ACADIA NATIONAL PARK, Maine — How much is too much?

This is a burning question before officials at Acadia National Park, where the growing number of visitors, vehicles and unique activities in the park — occasionally resulting in conflicts — is prompting new regulations inside Maine’s only national park.

According to park officials, visits to Acadia in 2015 are expected to trump last year’s total, which, at more than 2.5 million visits, was the park’s busiest year since 1999. Six times this summer vehicular gridlock at the top of Cadillac Mountain was so bad rangers closed the summit road to incoming traffic.

This summertime crush of vehicles in Acadia is the driving force behind why, for the first time in its 99 years, the park has started work on a long-term traffic management plan.

But vehicle traffic is only one part of the pressure being felt in Acadia. It also stems from an expanded demand for special activities — everything from weddings to dogsledding to filming motorcycle commercials to simple group runs or bicycle rides.

These activities, which deviate from the routine commercial operations, such as bus tours or guided excursions, require special permits to limit their impact on other visitors and the park itself.

A small clash stemming from an unpermitted group event in August — a group run — drew public attention, especially on social media. Park officials since have been reviewing rules about activities that trigger special use permits.

In a rare and unusual move, the park has scheduled a public meeting at 6:30 p.m. Monday, Oct. 19, at park headquarters to discuss new rules for special use permits.

Stuart West, chief ranger for Acadia, declined to comment on the new rules for this story, saying the best approach is to announce them in a group setting, where they can be discussed by interested parties.

Running citation

The event that triggered attention on activities in Acadia was a group run up the summit road of Cadillac Mountain, organized by Andrew Kephart of Ellsworth. Last year, he organized a similar nighttime run of about 30 people without a permit and thought it would be fun to do it again.

Before starting off this year, however, he and six companions were met at the base of the mountain by a park ranger who wrote him a $175 ticket for not obtaining a special use permit for the activity. Kephart vented about it on Facebook the next day, and the shares, likes and comments on his post piled up.

Park officials faced a wave of criticism and later met with runners and others interested in group activities to hear their concerns. West has indicated he plans to ask federal prosecutors to dismiss Kephart’s citation in order to foster a more cooperative relationship between park officials and community groups who use the park. Kephart declined to comment further for this article.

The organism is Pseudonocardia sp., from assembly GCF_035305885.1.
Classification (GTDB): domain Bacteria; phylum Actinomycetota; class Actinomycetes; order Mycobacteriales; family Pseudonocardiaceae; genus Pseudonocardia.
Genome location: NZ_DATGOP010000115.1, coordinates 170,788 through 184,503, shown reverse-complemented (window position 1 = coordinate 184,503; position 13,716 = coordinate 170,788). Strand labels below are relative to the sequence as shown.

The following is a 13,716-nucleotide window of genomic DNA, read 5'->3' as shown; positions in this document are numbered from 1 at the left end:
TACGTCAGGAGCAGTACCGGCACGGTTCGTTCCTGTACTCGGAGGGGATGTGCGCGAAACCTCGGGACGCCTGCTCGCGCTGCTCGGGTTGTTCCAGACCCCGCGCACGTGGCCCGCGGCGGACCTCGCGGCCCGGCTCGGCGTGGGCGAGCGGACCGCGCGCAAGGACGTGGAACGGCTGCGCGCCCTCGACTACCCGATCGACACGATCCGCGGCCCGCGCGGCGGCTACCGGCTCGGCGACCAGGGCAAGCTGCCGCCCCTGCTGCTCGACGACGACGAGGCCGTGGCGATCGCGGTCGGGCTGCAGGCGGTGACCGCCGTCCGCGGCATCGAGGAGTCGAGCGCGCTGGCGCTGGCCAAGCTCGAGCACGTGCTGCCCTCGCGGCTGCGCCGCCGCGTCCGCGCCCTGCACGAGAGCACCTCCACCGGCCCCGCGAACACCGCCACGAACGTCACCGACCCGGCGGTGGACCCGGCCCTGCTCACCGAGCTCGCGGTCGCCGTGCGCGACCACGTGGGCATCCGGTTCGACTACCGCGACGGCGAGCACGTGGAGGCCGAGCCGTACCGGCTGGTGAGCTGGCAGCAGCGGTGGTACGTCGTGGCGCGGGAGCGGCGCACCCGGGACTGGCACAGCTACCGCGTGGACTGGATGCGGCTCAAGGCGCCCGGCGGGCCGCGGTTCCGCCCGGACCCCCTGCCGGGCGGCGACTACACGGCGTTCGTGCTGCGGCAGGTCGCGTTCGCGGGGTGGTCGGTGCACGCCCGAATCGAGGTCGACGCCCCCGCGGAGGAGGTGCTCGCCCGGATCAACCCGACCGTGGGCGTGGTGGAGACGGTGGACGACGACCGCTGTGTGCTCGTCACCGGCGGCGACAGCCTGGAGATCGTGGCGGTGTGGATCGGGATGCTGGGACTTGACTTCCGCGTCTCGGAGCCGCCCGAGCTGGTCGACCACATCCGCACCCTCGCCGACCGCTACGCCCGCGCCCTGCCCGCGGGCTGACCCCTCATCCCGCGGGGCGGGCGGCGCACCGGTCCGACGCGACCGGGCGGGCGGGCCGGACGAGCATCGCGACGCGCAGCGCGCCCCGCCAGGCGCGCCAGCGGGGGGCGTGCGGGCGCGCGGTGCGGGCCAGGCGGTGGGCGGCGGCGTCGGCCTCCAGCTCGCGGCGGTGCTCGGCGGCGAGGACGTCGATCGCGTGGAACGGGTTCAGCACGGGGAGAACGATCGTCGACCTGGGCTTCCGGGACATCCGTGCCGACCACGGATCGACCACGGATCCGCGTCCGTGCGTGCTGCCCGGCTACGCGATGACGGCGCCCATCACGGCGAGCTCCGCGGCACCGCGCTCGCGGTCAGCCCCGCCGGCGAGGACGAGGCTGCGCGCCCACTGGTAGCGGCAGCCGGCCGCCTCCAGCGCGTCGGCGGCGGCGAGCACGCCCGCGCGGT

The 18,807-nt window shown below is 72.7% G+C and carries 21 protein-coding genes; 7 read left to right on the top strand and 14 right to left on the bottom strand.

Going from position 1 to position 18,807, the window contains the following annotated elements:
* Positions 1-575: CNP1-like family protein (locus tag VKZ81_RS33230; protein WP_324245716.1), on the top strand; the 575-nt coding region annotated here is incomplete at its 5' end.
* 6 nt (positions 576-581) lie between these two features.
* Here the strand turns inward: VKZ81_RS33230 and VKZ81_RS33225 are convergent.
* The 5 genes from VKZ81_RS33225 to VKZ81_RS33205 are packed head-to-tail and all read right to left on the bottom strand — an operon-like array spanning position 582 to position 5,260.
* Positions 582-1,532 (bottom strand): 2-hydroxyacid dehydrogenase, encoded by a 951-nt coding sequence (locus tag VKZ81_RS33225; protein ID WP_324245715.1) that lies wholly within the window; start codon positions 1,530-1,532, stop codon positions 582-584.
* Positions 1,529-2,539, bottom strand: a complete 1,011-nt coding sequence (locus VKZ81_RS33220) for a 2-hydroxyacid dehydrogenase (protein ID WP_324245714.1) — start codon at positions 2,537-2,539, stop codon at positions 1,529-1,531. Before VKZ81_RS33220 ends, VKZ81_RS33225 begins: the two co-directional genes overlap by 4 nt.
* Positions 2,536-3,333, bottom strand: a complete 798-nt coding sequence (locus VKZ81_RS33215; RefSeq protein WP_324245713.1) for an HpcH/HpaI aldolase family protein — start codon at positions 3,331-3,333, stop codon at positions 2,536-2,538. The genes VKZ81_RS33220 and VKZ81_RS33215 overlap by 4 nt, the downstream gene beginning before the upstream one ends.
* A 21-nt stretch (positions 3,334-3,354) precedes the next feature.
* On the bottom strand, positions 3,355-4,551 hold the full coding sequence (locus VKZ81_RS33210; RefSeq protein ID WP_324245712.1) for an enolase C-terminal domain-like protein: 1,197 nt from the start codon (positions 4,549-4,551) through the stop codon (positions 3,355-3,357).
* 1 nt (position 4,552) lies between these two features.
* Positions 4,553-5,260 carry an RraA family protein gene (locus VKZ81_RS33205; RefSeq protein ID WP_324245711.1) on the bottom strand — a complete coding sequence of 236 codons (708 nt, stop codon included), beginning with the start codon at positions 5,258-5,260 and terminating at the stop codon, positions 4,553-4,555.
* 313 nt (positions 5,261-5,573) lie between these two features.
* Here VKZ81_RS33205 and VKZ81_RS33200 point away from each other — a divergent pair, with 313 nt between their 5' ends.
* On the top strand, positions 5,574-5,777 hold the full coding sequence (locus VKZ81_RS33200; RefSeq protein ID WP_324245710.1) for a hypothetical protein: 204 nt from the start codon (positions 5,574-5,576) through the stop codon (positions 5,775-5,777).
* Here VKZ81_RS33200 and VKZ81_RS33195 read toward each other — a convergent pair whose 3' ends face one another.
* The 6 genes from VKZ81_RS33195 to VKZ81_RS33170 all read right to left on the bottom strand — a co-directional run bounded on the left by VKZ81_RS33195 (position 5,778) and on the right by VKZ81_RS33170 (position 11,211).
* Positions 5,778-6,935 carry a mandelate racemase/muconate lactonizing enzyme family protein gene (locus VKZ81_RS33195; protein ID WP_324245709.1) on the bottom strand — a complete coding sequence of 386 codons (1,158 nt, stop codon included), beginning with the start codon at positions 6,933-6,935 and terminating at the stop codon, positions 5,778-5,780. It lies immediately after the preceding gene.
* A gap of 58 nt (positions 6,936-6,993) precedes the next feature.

The experience with Kephart was reminiscent of what occurred with ultramarathoner Scott Jurek on Mount Katahdin. Jurek was ticketed by Baxter State Park rangers after his crowded, champagne-soaked celebration on the summit at the conclusion of his record-breaking run of the Appalachian Trail.

“Most every park must revisit regulations to manage new uses,” West said. “Take, for example, what happened at Baxter State Park this year when [Jurek] celebrated his completion of the trail. No one saw that one coming, right?”

The Jurek case highlighted how growing numbers of AT hikers are putting pressure on Maine’s most well-known state park. In Acadia, however, the pressure is coming from many directions — especially unprecedented new activities.

Going online, outdoors

Acadia park rules require all dogs to be secured on a leash less than 6 feet long. This rule is problematic when people bring dogs into the park for dogsledding or skijoring, which is cross-country skiing while being pulled by a dog on a long lead.

Paddleboarding, snow bicycling, electric bicycles and even downhill skiing and snowboarding on the exposed mountaintops, when conditions allow it, are types of uses not seen in the park 10 years ago, according to West.

In addition to activities that have expanded, he added, interactions between social media and outdoor pursuits have intensified among park visitors, changing the way they experience nature.